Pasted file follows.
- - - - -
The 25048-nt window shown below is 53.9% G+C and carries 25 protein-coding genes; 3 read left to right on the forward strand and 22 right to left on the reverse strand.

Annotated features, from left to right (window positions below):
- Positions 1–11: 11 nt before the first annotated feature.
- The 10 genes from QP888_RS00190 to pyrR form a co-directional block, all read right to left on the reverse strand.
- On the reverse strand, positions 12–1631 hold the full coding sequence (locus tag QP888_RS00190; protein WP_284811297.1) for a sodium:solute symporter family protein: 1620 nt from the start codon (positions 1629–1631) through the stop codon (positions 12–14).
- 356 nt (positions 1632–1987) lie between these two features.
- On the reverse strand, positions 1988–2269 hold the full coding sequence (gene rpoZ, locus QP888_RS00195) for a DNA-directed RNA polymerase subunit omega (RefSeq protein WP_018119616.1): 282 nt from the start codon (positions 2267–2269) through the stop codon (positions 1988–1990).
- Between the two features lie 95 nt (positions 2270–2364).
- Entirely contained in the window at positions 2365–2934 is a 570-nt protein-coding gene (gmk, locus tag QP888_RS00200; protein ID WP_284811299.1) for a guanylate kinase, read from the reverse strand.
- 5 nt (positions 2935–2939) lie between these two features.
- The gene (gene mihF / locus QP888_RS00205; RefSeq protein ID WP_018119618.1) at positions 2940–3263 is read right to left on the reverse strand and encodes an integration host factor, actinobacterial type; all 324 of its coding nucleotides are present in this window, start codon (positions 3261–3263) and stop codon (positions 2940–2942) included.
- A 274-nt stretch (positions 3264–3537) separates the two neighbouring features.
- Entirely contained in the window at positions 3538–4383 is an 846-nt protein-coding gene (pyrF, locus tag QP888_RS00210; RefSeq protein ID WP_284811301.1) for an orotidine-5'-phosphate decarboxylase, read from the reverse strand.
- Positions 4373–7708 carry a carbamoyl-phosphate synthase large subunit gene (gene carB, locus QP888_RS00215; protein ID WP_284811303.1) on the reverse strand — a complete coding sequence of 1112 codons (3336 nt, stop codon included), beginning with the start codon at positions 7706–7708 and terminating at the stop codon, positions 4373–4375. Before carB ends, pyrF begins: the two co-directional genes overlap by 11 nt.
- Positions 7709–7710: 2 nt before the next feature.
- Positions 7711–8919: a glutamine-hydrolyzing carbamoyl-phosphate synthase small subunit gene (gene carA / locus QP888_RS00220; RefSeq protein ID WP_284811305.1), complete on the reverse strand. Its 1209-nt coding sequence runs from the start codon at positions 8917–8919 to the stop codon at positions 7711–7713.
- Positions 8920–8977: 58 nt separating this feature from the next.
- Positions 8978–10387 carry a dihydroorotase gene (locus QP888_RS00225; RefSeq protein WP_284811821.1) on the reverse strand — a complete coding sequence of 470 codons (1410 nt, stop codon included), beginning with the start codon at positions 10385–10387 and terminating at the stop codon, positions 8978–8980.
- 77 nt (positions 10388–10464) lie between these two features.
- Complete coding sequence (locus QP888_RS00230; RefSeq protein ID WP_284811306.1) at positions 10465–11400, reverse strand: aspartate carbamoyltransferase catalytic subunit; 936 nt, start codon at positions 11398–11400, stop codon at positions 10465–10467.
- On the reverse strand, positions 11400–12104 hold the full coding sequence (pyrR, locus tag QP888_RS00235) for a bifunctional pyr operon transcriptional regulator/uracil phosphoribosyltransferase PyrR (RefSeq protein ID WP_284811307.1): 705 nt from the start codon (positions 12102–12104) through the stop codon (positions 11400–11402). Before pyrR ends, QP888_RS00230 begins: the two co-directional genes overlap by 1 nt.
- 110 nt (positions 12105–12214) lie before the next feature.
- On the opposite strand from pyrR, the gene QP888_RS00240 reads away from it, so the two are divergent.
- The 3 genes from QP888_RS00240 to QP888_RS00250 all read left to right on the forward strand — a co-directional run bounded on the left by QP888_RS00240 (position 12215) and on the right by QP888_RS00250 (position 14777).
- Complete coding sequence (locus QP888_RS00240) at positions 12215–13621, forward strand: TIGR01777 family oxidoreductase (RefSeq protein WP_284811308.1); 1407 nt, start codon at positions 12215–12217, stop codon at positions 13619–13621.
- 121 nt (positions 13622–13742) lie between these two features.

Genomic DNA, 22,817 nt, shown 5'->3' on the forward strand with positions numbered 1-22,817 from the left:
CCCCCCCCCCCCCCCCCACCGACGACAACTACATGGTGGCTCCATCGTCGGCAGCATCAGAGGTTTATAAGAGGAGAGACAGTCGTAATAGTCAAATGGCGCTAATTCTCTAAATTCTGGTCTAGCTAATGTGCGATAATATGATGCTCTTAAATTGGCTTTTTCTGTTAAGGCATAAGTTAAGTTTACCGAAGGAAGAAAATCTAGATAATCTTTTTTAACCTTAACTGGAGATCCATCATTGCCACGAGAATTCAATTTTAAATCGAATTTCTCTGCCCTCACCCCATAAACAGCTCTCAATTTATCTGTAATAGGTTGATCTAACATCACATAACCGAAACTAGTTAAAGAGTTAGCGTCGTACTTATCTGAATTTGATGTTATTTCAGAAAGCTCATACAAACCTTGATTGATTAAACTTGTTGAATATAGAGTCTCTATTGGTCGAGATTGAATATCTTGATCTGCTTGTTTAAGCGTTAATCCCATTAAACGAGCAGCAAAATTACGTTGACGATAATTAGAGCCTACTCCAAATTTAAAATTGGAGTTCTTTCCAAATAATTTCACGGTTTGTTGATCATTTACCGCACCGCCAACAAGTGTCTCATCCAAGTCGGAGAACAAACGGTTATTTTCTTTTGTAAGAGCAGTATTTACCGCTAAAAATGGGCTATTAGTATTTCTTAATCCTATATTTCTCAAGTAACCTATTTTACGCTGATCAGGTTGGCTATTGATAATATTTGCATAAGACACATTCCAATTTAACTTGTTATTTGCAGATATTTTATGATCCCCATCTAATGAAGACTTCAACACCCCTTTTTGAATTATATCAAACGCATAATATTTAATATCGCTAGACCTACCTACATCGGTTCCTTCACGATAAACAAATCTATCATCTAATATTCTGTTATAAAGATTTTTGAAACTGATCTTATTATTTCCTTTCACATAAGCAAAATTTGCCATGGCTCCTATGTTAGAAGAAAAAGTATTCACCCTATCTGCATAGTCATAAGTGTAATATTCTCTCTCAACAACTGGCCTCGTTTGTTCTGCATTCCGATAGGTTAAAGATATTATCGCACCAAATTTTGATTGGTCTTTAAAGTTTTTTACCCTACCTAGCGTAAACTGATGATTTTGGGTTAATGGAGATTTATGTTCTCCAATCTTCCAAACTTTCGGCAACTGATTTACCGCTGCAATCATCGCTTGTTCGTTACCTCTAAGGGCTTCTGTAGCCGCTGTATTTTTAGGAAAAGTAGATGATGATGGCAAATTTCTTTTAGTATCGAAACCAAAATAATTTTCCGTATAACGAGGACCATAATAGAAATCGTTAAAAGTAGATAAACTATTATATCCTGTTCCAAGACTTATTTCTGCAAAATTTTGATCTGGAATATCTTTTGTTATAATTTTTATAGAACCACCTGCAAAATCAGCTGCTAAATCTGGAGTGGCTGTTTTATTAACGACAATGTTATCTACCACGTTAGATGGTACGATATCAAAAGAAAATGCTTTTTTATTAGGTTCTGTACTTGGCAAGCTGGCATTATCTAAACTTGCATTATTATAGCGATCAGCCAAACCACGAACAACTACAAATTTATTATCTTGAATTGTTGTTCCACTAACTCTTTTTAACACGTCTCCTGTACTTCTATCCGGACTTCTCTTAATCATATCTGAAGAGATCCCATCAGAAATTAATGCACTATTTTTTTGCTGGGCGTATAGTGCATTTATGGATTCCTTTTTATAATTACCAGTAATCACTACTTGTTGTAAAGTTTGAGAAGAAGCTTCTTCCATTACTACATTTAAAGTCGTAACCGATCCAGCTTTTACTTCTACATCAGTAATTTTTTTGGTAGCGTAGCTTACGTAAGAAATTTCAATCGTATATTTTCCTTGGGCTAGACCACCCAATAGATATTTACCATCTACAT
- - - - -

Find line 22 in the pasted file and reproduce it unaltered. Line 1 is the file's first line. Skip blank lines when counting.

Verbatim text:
- 110 nt (positions 12105–12214) lie before the next feature.